Elise Hartman Ford

Elise Hartman Ford has been a Washington, DC-based freelance writer since 1985, covering stories about the city for publications such as The Washington Post and National Parks magazine. She's been the sole author of the annually published Frommer's Guide to Washington, D.C. (now known as the Frommer's EasyGuide to Washington, D.C.), since 1998, and is the author of other guidebooks, as well, including the hipper-than-thou Night + Day D.C.. In pursuit of the full DC experience, Ford knows the nation's capital inside and out, from A to Z, Adams Morgan to the National Zoo. Ford has also written for Washingtonian magazine, Ladies' Home Journal, National Geographic Traveler, the travel website Home & Abroad, the London-based Bradman's North America Guide, The Essential Guide to Business Travel, and more.

Posts by Elise Hartman Ford

You asked...we answered!

  • 1
    What's your favorite mode of transportation? Why?

    If it’s possible to reach a destination by driving, I like to drive. I like being in control. I like figuring out routes and detours and places to stop and travel times. I’m good at it.

  • 2
    Do you prefer traveling alone or with a companion? Why?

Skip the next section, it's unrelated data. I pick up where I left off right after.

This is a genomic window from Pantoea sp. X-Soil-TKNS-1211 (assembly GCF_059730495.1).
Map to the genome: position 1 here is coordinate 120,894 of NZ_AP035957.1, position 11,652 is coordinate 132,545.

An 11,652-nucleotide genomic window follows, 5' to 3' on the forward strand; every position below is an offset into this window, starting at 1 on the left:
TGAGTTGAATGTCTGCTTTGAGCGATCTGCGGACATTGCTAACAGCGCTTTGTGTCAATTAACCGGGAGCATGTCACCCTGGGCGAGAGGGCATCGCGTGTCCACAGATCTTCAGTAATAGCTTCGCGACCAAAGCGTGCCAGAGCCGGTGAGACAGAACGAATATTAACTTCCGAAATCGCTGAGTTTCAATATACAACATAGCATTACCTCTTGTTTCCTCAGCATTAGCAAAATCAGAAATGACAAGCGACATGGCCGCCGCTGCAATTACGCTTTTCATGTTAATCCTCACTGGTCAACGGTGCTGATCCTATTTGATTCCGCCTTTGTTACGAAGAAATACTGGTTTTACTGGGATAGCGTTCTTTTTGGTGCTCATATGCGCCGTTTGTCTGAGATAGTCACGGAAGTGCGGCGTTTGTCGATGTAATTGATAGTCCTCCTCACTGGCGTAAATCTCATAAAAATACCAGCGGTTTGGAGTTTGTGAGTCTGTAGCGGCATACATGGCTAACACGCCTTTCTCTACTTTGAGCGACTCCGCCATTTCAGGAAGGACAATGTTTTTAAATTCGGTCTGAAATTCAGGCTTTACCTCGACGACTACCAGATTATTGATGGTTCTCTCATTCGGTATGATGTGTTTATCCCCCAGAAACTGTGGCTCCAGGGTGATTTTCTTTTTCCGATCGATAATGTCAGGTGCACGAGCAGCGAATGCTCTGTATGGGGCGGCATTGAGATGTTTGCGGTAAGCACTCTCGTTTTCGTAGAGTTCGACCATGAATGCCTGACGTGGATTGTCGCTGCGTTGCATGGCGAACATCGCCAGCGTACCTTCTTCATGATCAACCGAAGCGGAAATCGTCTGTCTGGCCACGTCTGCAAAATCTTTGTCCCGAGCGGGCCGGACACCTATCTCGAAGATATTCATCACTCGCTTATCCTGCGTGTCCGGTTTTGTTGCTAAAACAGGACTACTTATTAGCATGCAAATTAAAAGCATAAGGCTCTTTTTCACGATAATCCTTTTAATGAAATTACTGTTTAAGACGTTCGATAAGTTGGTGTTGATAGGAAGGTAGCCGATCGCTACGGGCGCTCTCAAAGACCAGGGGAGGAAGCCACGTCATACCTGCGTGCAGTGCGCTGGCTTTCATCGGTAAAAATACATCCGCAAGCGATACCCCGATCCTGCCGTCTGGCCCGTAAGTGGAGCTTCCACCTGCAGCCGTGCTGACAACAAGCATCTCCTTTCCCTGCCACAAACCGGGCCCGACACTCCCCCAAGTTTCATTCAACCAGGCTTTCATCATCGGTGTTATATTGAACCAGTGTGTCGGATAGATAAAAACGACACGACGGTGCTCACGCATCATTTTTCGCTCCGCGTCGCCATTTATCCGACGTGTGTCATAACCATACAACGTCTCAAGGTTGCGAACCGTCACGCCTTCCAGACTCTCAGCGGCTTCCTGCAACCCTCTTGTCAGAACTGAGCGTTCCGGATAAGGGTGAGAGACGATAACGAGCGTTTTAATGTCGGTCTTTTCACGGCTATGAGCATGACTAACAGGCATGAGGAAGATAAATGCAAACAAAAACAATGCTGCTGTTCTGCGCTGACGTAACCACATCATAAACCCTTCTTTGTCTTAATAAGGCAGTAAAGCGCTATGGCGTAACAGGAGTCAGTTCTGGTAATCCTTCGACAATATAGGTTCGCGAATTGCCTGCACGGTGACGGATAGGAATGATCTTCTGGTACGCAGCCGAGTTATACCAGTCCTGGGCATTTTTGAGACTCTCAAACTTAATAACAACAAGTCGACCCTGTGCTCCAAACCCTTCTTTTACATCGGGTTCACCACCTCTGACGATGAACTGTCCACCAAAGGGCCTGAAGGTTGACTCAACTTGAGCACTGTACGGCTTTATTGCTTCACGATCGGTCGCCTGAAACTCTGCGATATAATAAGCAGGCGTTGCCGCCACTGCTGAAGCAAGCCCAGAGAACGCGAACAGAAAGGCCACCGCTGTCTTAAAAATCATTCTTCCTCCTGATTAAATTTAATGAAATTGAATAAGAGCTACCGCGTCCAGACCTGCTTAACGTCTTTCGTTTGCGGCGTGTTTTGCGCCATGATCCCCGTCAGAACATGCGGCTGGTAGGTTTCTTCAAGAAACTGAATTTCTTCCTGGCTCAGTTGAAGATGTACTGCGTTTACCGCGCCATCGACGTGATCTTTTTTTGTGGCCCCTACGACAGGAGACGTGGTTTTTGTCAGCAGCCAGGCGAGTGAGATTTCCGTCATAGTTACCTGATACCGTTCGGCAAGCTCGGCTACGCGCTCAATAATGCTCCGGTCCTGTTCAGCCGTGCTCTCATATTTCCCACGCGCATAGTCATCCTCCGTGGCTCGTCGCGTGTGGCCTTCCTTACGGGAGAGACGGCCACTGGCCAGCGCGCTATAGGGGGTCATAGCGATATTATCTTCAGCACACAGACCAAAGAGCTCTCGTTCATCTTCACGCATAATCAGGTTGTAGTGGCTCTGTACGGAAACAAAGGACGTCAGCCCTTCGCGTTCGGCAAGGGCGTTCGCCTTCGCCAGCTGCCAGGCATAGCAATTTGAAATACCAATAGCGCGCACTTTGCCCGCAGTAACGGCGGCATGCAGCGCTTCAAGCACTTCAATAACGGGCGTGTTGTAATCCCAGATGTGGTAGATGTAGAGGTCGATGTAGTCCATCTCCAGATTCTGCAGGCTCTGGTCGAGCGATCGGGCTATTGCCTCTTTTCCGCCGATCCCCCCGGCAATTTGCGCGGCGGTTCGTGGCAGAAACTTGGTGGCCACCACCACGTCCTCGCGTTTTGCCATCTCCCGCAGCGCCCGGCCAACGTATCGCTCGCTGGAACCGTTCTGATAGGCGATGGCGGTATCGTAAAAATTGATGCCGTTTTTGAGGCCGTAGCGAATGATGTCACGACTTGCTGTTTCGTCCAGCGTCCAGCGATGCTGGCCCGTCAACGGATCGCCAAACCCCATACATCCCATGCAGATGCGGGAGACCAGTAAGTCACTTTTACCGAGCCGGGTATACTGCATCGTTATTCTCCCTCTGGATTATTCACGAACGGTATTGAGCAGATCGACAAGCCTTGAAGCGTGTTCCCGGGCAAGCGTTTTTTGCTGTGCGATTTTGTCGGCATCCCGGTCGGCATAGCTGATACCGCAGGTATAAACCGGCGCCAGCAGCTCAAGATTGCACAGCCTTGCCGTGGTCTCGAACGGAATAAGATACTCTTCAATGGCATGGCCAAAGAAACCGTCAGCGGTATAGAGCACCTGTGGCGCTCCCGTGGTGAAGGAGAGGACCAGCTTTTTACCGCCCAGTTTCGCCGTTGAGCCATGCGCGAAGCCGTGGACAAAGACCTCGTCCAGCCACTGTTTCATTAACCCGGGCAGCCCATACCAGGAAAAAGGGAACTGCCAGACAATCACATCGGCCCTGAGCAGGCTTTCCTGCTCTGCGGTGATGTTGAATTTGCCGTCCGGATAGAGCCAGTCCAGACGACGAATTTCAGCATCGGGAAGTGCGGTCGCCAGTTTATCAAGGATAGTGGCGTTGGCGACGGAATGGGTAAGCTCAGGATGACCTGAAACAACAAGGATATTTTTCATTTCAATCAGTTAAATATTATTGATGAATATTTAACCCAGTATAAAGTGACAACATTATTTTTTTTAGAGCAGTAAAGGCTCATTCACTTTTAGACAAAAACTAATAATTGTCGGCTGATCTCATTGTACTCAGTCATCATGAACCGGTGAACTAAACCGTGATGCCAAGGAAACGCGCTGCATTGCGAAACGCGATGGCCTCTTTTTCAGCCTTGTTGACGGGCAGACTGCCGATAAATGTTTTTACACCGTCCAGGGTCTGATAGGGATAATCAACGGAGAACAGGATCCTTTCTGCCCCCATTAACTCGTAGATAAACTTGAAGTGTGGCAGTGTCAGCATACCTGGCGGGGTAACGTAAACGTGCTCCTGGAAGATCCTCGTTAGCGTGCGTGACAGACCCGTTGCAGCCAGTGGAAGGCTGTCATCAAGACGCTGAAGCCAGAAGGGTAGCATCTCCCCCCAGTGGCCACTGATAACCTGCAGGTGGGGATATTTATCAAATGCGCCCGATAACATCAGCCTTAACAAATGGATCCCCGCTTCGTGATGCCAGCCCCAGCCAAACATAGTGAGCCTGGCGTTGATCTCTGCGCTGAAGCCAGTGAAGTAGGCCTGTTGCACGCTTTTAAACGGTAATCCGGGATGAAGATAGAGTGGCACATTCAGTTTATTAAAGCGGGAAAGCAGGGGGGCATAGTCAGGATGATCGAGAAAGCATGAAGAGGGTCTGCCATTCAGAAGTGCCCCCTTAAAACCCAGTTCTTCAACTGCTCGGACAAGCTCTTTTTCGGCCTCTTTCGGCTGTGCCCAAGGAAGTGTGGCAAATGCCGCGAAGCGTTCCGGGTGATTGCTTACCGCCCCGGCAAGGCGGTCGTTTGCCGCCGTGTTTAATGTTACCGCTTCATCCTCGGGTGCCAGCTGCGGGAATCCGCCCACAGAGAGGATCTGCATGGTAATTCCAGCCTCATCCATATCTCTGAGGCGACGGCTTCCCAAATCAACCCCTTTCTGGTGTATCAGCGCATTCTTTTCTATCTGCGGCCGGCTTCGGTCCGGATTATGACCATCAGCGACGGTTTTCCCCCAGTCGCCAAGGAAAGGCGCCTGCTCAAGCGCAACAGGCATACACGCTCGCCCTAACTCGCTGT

Here’s my perfect scenario: traveling with someone who, like me, can also enjoy exploring on his or her own.

  • 3
    What do you do when you encounter an unexpected dead-end?

    France comes to mind, thanks to its workers’ propensity for striking. France is my favorite place, so I say this fondly. But we, my husband and I, have encountered protesters on the streets in Paris and striking truckers blocking roads in the south of France, in both cases stopping us dead in our tracks. What can you do? The situation in Provence was especially challenging: There were 5 of us in a small car, my six-month old and 5-year old daughters, my sister, my husband and me. We had intended to turn our car in at the train station in Avignon and take the train north to Orly Airport, where we had a flight to catch home. Only, trains weren’t running, les routiers were blocking roads, we had no map. We also had no choice, we had to keep going. So we stocked up on frites and croissants and set off on the 423 mile/680 km journey, finding kindly gendarmes who waved us in the right direction at crossroads, beautiful countryside, a gas station just when we needed it, a family restaurant in the middle of nowhere at just the right moment. It took us all day and into the night, but we made it.

  • 4
    What is the most important thing you've learned from traveling?

    My neighbor who is Indian gave me some advice to pass on to my daughter who was traveling to India: “Tell her not to pass judgment or think about how she might like to change things, but just accept the place on its own terms.” My own experiences allow me to recognize that advice as something good to keep in mind when traveling to any destination. To understand the true nature of a place, try to get to know it on its own terms.